• JMJ v Coca Cola (2015) – Instructed by Coca Cola as junior to Akash Nawbatt QC, Georgia was successful in defending this claim for whistleblowing, victimisation and unfair dismissal.
    • James Patrick v The Commissioner of Police of the Metropolis (Metropolitan Police Service) (2014) – Georgia represented the MPS as junior counsel to Pete Edwards, in successfully defending this multi-faceted whistleblowing claim.
    • Anthony Reed v Delacey & Sons (2013) - Georgia won this four day constructive unfair and whistleblowing claim.

    Unlawful Deduction of Wages and Human Trafficking 

    • Cook v Network Rail (2017) – Georgia successfully resisted this breach of contract and unlawful deduction of wages claim.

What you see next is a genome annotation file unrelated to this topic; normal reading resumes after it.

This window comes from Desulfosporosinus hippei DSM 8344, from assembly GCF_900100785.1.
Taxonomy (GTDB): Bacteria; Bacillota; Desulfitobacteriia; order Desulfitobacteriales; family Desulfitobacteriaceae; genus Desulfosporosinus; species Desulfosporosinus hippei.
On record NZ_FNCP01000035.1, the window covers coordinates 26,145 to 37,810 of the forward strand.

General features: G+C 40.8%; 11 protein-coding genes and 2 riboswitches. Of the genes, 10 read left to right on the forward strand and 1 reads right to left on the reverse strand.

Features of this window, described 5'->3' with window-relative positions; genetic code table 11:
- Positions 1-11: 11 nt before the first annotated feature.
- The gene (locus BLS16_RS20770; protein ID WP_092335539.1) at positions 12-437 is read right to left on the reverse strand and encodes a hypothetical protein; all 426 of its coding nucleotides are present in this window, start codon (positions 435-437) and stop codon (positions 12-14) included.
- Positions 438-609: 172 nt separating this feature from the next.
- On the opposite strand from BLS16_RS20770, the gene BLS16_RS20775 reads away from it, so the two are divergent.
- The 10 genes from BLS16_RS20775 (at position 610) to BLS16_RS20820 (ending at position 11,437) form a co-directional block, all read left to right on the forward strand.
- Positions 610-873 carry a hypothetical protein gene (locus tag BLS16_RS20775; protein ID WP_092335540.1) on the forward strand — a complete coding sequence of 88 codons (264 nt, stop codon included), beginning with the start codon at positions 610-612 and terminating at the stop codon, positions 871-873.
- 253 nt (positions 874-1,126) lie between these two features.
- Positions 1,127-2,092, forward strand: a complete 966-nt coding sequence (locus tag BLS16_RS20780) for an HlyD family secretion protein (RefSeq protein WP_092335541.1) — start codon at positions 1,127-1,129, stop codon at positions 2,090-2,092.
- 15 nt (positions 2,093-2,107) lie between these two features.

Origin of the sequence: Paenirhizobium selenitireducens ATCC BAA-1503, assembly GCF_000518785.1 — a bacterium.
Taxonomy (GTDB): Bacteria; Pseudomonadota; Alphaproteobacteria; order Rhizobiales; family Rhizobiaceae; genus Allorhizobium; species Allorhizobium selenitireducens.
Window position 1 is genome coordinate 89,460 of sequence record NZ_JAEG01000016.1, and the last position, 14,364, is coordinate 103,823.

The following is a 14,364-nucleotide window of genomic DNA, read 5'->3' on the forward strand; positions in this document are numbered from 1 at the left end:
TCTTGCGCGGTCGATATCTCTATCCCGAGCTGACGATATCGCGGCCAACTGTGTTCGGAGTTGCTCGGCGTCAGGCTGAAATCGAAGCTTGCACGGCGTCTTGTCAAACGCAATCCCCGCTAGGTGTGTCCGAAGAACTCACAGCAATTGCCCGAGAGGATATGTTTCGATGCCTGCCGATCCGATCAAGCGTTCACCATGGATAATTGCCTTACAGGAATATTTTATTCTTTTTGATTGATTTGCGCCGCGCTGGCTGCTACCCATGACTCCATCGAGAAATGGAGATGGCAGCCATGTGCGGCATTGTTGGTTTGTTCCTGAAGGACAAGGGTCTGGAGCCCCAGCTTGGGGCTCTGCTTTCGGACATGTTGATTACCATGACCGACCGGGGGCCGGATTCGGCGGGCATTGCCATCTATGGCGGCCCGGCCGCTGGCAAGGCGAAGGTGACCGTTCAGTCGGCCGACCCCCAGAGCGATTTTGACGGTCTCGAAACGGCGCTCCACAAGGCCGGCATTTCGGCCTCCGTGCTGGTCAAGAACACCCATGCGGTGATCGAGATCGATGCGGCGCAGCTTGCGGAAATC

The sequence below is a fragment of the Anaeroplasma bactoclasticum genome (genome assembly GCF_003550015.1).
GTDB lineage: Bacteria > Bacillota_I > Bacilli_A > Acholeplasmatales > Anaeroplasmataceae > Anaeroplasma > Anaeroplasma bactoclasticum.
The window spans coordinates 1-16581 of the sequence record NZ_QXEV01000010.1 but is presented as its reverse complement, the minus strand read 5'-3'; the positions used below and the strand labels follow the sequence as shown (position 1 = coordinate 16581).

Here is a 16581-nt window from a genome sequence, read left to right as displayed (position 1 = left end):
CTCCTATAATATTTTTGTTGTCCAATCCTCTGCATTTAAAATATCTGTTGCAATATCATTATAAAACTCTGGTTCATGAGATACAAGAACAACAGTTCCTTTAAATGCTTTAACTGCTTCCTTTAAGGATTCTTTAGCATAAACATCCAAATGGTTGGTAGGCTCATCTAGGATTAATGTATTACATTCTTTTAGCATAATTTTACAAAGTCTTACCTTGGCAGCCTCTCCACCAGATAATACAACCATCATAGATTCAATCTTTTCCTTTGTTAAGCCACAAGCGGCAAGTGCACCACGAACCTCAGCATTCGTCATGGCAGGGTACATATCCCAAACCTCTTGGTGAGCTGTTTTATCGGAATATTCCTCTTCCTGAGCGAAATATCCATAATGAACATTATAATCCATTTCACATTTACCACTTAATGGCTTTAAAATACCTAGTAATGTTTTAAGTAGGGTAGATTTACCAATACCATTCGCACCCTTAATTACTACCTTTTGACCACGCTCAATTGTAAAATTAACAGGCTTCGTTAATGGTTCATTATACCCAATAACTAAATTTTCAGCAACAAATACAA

• Roucou v (1) Esparon; (2) Frederick - Georgia acted pro bono for the Anti-Trafficking and Labour Exploitation Unit in this claim, which included allegations of unlawful deduction of wages and discrimination.
    • Georgia was involved in the landmark first instance case of Tirkey v Chandok for the Anti-Trafficking and Labour Exploitation Unit, in which the Employment Tribunal held that caste discrimination was included in the concept of race discrimination under the Equality Act 2010

    Redundancy and Unfair Dismissal

    • McDermott v Chas a Blatchford (2015) - Georgia successfully represented the respondent in this multi-day redundancy and unfair dismissal case
    • Thomas v BNP Paribas Real Estate Advisory and Property Management UK Ltd (2015) - Georgia represented the Claimant in this multi-day redundancy, age and disability discrimination case